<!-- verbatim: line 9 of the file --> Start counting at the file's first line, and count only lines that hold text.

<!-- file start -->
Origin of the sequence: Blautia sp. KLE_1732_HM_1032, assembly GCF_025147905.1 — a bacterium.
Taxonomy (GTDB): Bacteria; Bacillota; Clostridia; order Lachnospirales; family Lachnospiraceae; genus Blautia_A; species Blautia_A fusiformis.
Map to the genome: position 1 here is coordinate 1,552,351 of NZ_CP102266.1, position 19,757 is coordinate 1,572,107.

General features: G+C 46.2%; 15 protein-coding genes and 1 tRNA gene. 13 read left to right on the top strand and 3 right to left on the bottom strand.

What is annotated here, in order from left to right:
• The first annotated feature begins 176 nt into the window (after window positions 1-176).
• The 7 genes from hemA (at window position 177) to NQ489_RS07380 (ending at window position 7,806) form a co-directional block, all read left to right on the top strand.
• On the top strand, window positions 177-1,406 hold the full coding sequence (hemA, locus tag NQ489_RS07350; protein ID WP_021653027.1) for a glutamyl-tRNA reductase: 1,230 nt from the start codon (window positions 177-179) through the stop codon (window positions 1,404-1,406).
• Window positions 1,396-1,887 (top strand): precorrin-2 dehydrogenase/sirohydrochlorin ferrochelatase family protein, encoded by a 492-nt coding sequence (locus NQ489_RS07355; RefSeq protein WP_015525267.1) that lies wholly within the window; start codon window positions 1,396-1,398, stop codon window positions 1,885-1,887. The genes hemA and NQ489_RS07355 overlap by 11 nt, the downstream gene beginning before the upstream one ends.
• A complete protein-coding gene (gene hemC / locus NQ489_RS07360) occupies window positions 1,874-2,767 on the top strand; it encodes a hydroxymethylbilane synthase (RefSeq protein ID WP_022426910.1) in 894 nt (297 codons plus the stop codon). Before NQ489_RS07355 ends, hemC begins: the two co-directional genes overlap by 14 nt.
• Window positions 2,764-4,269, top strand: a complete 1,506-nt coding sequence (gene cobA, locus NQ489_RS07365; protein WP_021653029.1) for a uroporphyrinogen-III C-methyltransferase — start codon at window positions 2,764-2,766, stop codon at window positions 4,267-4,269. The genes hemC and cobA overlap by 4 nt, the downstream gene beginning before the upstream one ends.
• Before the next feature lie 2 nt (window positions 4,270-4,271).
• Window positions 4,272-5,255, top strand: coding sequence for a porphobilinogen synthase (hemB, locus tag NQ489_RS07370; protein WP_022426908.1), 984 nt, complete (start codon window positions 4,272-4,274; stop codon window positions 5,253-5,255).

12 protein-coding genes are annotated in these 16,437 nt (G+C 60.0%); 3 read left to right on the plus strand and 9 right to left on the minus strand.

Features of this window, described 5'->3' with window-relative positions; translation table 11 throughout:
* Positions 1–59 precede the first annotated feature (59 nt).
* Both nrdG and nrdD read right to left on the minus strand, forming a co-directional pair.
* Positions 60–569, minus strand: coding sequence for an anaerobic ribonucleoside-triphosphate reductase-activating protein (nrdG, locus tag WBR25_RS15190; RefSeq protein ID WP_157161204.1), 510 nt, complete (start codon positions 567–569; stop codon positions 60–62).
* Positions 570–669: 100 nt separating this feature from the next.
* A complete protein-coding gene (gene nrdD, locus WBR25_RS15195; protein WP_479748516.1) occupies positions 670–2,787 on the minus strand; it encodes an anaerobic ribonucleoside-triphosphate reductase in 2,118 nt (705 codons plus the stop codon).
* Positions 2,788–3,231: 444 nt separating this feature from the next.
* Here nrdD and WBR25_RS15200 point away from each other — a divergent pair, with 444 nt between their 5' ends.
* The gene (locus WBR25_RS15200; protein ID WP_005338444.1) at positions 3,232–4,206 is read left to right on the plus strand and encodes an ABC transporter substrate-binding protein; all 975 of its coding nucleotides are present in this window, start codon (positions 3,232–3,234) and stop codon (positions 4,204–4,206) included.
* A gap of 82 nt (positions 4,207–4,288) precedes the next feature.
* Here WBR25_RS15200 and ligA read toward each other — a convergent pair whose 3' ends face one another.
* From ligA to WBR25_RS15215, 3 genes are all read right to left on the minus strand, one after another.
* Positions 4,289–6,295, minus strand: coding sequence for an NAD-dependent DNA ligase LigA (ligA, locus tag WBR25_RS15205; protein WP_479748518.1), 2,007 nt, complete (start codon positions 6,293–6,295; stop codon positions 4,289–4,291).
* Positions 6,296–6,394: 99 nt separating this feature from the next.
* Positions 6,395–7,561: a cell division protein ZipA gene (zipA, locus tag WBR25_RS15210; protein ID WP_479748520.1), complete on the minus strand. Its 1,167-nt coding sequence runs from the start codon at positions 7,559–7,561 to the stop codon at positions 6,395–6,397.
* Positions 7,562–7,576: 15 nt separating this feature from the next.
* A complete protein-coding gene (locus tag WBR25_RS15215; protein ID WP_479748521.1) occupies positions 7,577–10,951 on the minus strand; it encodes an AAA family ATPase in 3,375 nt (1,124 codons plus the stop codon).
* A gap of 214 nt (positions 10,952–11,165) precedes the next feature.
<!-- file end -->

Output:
• Window positions 1,396-1,887 (top strand): precorrin-2 dehydrogenase/sirohydrochlorin ferrochelatase family protein, encoded by a 492-nt coding sequence (locus NQ489_RS07355; RefSeq protein WP_015525267.1) that lies wholly within the window; start codon window positions 1,396-1,398, stop codon window positions 1,885-1,887. The genes hemA and NQ489_RS07355 overlap by 11 nt, the downstream gene beginning before the upstream one ends.